SMEs need to keep in step with halal agenda

| 31/07/2009 | Reply

BRUNEI needs to take an integrated approach in implementing the
national halal programme and ensure small and medium enterprises (SMEs)
involved move forward in tandem with the development of the Brunei
Halal Brand, a halal business expert said.

Different sets of
challenges face the two potential engines of growth in Brunei’s nascent
halal sector, the cottage industries and the export-ready SMEs, as the
Sultanate embarks on a mission to take home a slice of the
US$2-trillion-a-year global halal industry and ultimately create its
very own premium halal brand.

The cottage industries may face
difficulties acquiring the necessary certifications to meet
internationally-accepted standards as these require enterprises to
operate out of proper business or manufacturing premises. The
export-ready SMEs, those with proper facilities and branded products,
on the other hand, may find it challenging to be competitive in the
international market.

“It needs some clever thinking,” said
Abdalhamid Evans, a senior analyst at Imarat Consultants, on the
significance of streamlining the development of the Brunei Halal Brand
together with the SMEs involved. “An integrated approach to all of this
is important. At the higher level they’re already thinking in those
terms, but when it comes to practical implementation, the question of
how we are actually going to do this, that I think needs to be looked
at more closely. That has yet to be explored.”

“It’s important
that there is an integration between international promotions and the
international activities, the Brunei Halal Brand, the international
market and the development of SMEs,” said Abdalhamid.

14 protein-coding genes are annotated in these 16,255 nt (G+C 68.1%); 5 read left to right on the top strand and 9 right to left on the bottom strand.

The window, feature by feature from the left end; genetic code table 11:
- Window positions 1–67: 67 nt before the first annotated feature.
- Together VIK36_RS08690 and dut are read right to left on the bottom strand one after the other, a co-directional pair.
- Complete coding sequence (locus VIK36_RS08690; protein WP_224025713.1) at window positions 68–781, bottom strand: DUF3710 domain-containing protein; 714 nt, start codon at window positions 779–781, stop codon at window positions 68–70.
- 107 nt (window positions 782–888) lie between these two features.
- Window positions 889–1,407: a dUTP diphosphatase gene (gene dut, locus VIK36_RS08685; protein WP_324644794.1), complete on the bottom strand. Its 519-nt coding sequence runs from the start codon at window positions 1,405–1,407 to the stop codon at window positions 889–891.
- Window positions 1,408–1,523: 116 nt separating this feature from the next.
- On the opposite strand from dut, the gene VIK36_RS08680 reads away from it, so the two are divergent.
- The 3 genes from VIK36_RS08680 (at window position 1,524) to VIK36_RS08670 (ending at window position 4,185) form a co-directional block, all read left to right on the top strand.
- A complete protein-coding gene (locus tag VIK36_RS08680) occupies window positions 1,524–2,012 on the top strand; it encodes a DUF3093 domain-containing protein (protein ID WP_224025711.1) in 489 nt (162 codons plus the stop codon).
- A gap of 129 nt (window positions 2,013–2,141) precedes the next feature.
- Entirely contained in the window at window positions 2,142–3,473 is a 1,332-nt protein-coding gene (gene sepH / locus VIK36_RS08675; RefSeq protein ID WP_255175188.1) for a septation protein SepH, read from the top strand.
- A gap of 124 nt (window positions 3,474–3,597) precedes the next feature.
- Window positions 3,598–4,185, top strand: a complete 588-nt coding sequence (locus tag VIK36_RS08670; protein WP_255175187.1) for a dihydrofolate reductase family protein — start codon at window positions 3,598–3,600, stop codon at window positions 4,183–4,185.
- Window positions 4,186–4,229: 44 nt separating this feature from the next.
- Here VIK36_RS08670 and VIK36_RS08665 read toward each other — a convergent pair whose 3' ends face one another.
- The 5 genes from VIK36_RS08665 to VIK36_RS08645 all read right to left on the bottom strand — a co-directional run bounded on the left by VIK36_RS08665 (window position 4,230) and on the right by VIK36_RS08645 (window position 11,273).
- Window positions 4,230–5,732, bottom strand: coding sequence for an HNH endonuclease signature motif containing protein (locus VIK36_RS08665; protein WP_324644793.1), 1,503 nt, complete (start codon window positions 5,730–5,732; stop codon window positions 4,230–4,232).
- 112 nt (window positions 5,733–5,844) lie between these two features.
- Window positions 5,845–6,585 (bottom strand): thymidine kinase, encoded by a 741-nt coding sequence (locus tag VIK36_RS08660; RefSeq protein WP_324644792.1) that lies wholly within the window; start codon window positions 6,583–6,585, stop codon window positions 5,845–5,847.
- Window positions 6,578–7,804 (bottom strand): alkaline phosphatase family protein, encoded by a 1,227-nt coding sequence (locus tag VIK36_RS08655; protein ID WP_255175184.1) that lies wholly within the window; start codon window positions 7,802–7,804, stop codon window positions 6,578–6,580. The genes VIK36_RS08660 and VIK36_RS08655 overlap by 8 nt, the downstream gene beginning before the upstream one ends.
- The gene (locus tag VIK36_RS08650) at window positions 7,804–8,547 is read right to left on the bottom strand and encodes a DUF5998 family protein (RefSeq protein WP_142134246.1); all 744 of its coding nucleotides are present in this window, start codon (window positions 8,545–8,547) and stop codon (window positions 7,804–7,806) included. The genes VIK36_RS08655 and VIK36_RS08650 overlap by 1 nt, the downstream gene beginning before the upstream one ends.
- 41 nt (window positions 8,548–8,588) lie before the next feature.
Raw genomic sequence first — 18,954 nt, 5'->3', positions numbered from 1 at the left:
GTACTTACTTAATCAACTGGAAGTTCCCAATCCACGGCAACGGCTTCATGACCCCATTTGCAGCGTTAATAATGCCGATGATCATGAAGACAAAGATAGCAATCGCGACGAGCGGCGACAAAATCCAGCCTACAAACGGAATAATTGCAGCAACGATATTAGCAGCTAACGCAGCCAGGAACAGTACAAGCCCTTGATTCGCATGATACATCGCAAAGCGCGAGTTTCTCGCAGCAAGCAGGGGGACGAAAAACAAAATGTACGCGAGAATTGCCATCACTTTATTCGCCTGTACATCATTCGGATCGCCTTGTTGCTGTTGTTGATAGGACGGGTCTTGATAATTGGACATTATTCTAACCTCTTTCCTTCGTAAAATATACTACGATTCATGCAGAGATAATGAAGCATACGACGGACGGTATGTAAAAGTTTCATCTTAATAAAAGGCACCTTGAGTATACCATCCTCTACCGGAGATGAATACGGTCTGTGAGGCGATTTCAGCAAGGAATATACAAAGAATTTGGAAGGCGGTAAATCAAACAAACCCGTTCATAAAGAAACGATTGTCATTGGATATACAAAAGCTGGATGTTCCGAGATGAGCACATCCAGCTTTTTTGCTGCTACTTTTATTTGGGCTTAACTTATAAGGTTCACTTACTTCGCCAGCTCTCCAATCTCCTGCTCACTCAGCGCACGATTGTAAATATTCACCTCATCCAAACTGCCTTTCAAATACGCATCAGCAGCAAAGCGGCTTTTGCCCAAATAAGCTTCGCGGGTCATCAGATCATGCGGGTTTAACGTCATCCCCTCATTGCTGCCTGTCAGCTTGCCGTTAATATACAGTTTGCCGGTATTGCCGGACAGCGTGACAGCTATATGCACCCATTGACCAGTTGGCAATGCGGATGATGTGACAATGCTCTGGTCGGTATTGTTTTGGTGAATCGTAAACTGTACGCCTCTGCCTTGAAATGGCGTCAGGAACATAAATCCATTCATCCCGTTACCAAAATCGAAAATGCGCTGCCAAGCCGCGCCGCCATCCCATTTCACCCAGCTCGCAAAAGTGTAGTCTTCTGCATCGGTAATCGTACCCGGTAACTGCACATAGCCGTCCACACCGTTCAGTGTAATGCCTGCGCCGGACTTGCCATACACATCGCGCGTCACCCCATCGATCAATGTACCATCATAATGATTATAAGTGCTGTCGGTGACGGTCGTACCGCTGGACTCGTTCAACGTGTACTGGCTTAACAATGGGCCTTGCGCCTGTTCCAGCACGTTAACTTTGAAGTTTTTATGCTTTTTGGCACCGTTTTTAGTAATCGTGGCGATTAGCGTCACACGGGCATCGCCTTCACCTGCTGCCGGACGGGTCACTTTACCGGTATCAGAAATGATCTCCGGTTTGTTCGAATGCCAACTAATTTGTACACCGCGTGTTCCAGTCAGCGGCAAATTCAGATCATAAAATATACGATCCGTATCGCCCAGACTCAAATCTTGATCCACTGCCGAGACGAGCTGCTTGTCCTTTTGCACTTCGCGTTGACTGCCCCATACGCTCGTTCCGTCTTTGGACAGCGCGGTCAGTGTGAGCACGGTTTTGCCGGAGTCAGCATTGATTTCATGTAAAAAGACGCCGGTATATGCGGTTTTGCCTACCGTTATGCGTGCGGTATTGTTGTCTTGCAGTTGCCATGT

Commenting
on concerns that SMEs might not be able to keep up while the brand is
taking off, he said, “I think those fears are probably valid because
Brunei’s manufacturing sector is not really developed if you compare it
to Thailand or Malaysia.

“It’s alright not being the leader,
because you can learn from other people … from their mistakes and the
things they got right. Brunei is actually in the position to do that,
and learn lessons from Malaysia and Thailand,” he added.

With
Brunei’s very first guideline for standards in the manufacturing of
halal goods and several other significant initiatives set for unveiling
in the next few days, Abdalhamid said this is a very good moment to
establish Brunei as a country that is taking halal very seriously.

“Brunei
has got good world-class standards and guidelines for manufacturing of
halal goods, and it is taking as a strong religious duty and wants to
use it to diversify its economy, and build up the SME sector in the
country. Those elements put together are very strong, but the challenge
is to follow it through at the right kind of pace.”

He added:
“Industries move at a different pace than the government. If you’re
really going to be active in the market, you can’t move at government
speed, you’ve to move at industry speed.” The Brunei Times

Category: Asia, Food Manufacturing

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